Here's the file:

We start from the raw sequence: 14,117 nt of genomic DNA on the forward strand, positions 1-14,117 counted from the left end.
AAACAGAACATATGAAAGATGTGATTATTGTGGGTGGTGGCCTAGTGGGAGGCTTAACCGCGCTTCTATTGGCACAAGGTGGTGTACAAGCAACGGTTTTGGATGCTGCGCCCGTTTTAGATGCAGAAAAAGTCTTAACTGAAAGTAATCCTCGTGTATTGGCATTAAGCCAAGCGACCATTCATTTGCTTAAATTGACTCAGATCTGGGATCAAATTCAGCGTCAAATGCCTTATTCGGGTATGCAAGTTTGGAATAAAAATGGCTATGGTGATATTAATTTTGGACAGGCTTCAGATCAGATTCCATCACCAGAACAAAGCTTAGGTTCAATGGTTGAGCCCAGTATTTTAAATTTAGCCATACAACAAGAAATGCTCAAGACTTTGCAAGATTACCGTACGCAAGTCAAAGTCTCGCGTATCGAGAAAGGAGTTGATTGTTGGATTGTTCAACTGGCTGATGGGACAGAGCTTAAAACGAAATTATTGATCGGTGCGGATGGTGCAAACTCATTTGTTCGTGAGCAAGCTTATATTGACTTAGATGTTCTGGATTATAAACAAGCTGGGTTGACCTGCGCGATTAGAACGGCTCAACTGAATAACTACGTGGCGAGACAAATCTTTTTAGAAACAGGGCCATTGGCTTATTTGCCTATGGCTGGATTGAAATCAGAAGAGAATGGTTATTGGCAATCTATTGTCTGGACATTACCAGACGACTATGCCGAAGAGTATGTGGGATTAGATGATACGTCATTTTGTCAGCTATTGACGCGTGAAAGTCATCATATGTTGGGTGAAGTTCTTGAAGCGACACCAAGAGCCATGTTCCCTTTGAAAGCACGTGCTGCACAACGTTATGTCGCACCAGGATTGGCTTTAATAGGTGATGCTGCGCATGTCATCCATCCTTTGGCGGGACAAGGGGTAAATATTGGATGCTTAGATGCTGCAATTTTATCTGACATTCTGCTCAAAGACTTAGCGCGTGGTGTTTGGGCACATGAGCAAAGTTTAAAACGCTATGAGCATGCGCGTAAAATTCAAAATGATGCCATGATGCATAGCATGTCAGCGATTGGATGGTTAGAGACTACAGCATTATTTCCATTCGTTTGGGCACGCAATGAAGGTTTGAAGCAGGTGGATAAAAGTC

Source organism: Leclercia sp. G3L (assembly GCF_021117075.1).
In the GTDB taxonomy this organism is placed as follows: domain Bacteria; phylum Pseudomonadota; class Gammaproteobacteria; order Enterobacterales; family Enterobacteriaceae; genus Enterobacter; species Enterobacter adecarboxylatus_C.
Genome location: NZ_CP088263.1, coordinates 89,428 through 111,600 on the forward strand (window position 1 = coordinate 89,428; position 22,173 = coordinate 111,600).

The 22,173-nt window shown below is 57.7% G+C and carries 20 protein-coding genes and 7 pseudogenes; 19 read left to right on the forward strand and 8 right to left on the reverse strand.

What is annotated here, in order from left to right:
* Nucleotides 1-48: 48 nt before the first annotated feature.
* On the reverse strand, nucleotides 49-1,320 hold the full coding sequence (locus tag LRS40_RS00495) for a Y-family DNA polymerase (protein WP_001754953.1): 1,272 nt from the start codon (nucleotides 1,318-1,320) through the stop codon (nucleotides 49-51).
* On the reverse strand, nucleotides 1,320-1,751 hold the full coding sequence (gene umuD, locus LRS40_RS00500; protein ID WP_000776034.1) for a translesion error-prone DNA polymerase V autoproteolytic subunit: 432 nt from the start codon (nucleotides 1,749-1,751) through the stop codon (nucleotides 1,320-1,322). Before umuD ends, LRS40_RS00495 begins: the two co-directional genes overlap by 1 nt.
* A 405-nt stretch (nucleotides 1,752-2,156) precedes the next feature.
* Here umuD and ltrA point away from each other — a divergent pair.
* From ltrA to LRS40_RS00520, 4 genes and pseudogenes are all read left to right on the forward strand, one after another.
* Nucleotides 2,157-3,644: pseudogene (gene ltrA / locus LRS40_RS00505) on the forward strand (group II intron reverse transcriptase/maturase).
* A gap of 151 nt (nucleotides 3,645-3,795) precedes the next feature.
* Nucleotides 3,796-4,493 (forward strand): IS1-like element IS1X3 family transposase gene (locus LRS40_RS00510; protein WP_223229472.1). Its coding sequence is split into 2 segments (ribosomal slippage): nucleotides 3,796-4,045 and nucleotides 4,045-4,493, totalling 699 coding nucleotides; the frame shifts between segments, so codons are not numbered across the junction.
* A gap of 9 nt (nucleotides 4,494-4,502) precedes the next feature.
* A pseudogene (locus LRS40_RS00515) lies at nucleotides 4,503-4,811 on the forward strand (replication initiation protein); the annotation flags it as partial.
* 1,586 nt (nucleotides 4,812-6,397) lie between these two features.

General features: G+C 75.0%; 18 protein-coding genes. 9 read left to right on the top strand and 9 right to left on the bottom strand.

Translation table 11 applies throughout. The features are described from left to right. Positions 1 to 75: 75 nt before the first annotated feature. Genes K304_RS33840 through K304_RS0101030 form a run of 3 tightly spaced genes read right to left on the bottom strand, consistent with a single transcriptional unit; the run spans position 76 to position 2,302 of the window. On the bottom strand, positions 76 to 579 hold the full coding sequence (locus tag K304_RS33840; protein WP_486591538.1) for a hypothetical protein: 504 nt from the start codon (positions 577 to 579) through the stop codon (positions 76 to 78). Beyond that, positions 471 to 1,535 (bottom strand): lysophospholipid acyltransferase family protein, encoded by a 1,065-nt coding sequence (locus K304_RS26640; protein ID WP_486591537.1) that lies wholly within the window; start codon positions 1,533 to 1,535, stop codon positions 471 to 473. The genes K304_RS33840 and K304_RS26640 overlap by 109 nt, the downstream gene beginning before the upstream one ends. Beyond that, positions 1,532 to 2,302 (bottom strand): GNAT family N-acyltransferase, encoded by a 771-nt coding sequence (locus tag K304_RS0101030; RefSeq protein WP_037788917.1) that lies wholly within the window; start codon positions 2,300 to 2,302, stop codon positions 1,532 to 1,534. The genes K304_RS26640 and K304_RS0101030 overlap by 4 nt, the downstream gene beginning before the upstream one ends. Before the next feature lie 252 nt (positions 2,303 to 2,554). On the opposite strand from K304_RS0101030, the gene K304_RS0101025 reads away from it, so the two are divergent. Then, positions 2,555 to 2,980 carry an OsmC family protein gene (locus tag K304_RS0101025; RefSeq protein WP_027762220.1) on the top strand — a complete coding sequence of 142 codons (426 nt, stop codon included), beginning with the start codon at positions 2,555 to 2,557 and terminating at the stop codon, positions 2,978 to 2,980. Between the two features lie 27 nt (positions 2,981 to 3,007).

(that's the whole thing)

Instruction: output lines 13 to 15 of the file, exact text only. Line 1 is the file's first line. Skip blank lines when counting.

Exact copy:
* From ltrA to LRS40_RS00520, 4 genes and pseudogenes are all read left to right on the forward strand, one after another.
* Nucleotides 2,157-3,644: pseudogene (gene ltrA / locus LRS40_RS00505) on the forward strand (group II intron reverse transcriptase/maturase).
* A gap of 151 nt (nucleotides 3,645-3,795) precedes the next feature.